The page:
Are you mentally tough enough?

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Its mid-september and the season is about to begin. In the midst of speech writing, debate prep, cutting, performing and practice, it is important to keep in mind that the battle each year is won on the mental front even more so than on performance side of the equation. So many competitors get caught up in the moment that they forget the big picture. So, as you enter the first tournaments in the upcoming weeks or perhaps you are even at one on this saturday, it is imperative to be mentally tough. And through my experience, I will explain how.

Regardless of the result of your first tournament, you may have a major victory or loss. In my opinion, it is better not to do extremely well early on. The reason for this is because its easy to become complacent when you first third party review is great. Also, it doesnt challenge you. Its up to you, but I always went into my first tournament giving my speech about 80 percent. This was my strategy and I wouldnt tell anyone this is the only way. But i will say that this helped me because I gave my speech a good shot and then wanted the feedback for what judges noticed that maybe my coach or I hadnt seen. This is part of being mentally tough.

If you do succeed, that isnt bad of course. But you have to keep a level head and not get hung up in the win. First of all, its early in the year and no one is at their prime. Also, no matter how well you do in early tournaments, you could never take that performance to tournaments later in the year and do the same job. You will get steam-rolled by your competition.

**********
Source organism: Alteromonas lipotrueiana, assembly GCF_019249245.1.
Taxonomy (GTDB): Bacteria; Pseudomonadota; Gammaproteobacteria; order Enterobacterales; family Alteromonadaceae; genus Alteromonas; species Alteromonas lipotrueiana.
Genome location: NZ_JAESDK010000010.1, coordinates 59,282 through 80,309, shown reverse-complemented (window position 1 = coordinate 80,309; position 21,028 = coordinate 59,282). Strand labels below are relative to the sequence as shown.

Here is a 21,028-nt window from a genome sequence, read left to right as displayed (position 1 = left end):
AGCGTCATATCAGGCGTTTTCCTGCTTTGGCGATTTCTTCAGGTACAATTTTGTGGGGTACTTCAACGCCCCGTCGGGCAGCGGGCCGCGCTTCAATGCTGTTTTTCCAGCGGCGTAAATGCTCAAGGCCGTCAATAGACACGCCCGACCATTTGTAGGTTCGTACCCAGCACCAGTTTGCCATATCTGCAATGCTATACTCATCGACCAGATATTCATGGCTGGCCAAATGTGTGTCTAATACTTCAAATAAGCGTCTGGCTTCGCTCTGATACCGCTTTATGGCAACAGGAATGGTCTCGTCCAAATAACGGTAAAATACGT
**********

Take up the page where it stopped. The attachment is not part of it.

On the other end of the spectrum, doing poorly at your first tournament shouldnt be a back-breaker either. Use the loss as a learning tool and take the optimistic route. Ask yourself what is good about your piece and what isnt and make changes acoordingly. You cant take criticism personally or it will eat you alive and you will fall apart when you need to be at your best. And that too is part of being mentally tough.

So good luck to all who are starting this upcoming year. Remember, the battle is more than half mental and the ones who win that war will end up on the podium at the end of the tournament.

this is good. not necessarily how i approach a tourney, but good. i usually just treat each tourney as it's own entity, growing upon the notes/epiphanies from previous experiences, and do my best at each round.

Do you also go with with 80% to fool competitors? Let them underestimate you and then pounce for the kill later in the season?

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